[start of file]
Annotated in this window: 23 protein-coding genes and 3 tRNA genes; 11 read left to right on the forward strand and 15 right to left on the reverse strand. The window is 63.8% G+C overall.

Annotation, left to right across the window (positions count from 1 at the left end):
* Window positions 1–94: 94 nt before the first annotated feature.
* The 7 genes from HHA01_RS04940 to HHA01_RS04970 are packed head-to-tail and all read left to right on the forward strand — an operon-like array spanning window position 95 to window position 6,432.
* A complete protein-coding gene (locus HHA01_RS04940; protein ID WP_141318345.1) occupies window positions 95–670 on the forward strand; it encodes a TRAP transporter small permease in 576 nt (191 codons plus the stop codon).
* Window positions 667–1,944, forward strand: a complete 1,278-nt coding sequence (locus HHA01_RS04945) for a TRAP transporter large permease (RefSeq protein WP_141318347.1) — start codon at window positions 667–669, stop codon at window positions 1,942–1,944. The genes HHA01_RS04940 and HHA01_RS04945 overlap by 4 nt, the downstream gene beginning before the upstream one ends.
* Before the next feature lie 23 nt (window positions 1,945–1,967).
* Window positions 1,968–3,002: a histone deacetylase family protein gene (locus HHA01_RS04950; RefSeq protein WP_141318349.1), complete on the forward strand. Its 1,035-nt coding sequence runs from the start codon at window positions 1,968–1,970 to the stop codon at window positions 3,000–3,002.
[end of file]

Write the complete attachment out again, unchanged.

Annotated in this window: 23 protein-coding genes and 3 tRNA genes; 11 read left to right on the forward strand and 15 right to left on the reverse strand. The window is 63.8% G+C overall.

Annotation, left to right across the window (positions count from 1 at the left end):
* Window positions 1–94: 94 nt before the first annotated feature.
* The 7 genes from HHA01_RS04940 to HHA01_RS04970 are packed head-to-tail and all read left to right on the forward strand — an operon-like array spanning window position 95 to window position 6,432.
* A complete protein-coding gene (locus HHA01_RS04940; protein ID WP_141318345.1) occupies window positions 95–670 on the forward strand; it encodes a TRAP transporter small permease in 576 nt (191 codons plus the stop codon).
* Window positions 667–1,944, forward strand: a complete 1,278-nt coding sequence (locus HHA01_RS04945) for a TRAP transporter large permease (RefSeq protein WP_141318347.1) — start codon at window positions 667–669, stop codon at window positions 1,942–1,944. The genes HHA01_RS04940 and HHA01_RS04945 overlap by 4 nt, the downstream gene beginning before the upstream one ends.
* Before the next feature lie 23 nt (window positions 1,945–1,967).
* Window positions 1,968–3,002: a histone deacetylase family protein gene (locus HHA01_RS04950; RefSeq protein WP_141318349.1), complete on the forward strand. Its 1,035-nt coding sequence runs from the start codon at window positions 1,968–1,970 to the stop codon at window positions 3,000–3,002.